FISITA has much to bring to EuroBrake. We like to think that, over the years, we have delivered innovation of value to the community. One of the key elements is the peer-to-peer networking. Whether that’s the Student Opportunities Programme for young engineers to come into the EuroBrake community, or the people that meet on an annual basis through EuroBrake, the networking is significant.
The evolution of the EuroBrake Student Opportunities Programme demonstrates a sustainable, collaborative initiative. FISITA provides tickets for 50 students to attend the full conference and participate as delegates, absolutely free of charge. We have some excellent sponsorships from the corporate community, who then get to engage with these young guys, and I think that’s a really great way of welcoming young engineers into a career pathway in the braking community. That is something that FISITA and EuroBrake have brought together.
We talked about what FISITA can bring to EuroBrake. What can EuroBrake bring to FISITA?
EuroBrake can bring to FISITA knowledge, thought leadership, and contributions from the fast-evolving technology area of braking. Not too long ago, braking was about making things stop, but now it involves so much more. From energy regeneration, to light-weighting, to emissions, all these things are significant to braking, and of significant importance to the wider mobility systems engineering community.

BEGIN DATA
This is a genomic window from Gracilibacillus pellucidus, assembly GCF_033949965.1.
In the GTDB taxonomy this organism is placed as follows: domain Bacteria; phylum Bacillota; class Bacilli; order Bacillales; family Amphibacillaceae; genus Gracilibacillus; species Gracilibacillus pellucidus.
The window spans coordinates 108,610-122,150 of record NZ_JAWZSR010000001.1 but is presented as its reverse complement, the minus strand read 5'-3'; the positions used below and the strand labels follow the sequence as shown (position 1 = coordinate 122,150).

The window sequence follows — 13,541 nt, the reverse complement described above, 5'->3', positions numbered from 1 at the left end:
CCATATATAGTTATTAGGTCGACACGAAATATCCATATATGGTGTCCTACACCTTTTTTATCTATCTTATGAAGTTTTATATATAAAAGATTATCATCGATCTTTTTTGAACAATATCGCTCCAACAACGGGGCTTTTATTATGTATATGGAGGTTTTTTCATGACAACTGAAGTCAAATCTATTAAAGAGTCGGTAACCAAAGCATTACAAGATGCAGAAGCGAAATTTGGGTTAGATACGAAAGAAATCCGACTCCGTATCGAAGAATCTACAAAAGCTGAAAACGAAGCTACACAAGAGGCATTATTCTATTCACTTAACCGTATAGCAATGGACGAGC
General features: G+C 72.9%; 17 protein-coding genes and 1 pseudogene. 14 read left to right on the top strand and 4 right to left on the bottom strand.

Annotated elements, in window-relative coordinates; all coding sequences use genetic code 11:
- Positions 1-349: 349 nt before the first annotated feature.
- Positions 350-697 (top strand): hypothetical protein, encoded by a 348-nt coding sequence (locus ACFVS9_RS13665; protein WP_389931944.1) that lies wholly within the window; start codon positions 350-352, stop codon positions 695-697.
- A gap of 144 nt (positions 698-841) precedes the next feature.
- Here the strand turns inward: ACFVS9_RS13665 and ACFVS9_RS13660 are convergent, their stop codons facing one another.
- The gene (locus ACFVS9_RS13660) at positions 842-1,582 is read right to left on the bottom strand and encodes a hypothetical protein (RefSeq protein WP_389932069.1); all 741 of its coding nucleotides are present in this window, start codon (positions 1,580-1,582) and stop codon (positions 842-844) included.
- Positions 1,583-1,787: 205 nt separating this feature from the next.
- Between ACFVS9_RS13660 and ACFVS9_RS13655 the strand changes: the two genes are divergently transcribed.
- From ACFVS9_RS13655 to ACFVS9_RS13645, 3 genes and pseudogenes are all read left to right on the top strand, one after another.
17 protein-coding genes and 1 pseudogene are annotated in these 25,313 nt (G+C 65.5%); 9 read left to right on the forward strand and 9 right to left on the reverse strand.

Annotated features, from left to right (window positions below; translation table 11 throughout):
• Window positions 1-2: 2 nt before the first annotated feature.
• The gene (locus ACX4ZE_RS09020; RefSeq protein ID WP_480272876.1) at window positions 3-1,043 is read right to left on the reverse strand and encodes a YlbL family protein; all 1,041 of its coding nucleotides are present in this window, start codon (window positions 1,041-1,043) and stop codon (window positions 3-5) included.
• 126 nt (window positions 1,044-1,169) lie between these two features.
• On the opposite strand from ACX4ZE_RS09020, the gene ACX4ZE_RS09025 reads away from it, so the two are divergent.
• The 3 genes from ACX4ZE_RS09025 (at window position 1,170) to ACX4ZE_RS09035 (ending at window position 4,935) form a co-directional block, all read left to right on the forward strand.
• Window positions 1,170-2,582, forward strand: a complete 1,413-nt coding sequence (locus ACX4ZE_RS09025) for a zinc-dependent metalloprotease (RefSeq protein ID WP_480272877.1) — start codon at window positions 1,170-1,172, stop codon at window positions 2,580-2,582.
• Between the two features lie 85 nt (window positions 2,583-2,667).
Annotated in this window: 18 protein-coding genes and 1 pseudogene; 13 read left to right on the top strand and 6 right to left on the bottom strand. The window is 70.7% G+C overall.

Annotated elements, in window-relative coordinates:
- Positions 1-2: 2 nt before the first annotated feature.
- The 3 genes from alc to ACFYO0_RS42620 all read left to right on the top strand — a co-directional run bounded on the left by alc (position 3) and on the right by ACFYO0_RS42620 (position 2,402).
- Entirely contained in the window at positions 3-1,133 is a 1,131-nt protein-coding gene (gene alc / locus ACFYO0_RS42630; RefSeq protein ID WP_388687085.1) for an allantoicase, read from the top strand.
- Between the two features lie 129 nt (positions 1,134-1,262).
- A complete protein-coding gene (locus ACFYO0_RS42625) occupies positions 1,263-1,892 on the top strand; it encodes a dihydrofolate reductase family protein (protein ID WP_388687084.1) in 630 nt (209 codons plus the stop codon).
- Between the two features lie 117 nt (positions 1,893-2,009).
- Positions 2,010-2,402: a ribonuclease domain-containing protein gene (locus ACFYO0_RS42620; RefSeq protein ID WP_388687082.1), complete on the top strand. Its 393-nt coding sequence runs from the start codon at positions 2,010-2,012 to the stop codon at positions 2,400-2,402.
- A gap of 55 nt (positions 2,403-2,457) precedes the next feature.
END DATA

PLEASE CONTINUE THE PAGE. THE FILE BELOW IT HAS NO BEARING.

Consider noise vibration and harshness, or NVH. Noise is a big challenge for autonomous and electric vehicles, because they don’t really make any other noise. And when the brakes start to grind and squeal, that’s not going to work. So, the modernisation of braking technology is what EuroBrake can bring to FISITA.
The EuroBrake Steering Committee is a group of experts from the braking community, including experts from corporate entities and academia, and between them they possess a real breadth of knowledge and experience. And we’re challenging the EuroBrake Steering Committee to talk about the modernisation of braking technology, from where we are now to by-wire and frictionless braking.
Why have you said that going online for EuroBrake 2021 is more than just a response to COVID-19?